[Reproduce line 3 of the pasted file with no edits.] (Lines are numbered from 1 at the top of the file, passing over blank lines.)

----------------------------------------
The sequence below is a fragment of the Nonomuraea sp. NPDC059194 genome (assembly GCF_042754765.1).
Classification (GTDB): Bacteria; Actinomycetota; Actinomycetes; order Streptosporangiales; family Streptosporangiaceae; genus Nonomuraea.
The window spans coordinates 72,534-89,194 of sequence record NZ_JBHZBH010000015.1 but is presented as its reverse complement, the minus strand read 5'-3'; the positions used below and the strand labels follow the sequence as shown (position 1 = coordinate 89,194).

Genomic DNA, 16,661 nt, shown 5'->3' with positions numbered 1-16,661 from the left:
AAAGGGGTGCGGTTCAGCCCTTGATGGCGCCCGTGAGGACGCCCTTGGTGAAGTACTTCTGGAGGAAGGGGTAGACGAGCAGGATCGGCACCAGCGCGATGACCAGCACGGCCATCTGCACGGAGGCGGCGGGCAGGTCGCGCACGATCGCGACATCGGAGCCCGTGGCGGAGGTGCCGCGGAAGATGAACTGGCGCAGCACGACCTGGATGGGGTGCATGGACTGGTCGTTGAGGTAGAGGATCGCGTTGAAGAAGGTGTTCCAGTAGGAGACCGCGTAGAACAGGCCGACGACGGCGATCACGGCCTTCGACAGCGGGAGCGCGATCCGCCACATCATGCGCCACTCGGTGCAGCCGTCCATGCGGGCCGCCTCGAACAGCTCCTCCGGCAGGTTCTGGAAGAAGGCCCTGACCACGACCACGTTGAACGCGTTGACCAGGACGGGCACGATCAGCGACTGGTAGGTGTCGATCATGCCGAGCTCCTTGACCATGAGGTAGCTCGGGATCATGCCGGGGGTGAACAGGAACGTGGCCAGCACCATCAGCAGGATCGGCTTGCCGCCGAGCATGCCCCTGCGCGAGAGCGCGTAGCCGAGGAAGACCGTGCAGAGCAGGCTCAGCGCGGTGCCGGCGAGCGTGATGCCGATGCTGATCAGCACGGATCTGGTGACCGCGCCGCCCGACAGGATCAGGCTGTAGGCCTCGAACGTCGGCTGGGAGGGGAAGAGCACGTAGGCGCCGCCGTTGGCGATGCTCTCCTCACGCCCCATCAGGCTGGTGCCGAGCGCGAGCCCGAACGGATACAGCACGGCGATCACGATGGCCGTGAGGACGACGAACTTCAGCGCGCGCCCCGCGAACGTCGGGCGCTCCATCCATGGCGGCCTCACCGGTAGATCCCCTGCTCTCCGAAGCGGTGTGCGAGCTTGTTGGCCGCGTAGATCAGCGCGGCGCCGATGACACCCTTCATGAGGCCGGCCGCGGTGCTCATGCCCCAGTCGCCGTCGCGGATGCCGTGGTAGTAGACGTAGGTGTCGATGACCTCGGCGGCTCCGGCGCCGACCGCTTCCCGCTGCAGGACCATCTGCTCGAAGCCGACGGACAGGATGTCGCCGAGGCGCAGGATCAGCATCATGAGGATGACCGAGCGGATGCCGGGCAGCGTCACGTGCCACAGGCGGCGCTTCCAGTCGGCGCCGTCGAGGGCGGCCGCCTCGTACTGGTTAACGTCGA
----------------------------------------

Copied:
The window spans coordinates 72,534-89,194 of sequence record NZ_JBHZBH010000015.1 but is presented as its reverse complement, the minus strand read 5'-3'; the positions used below and the strand labels follow the sequence as shown (position 1 = coordinate 89,194).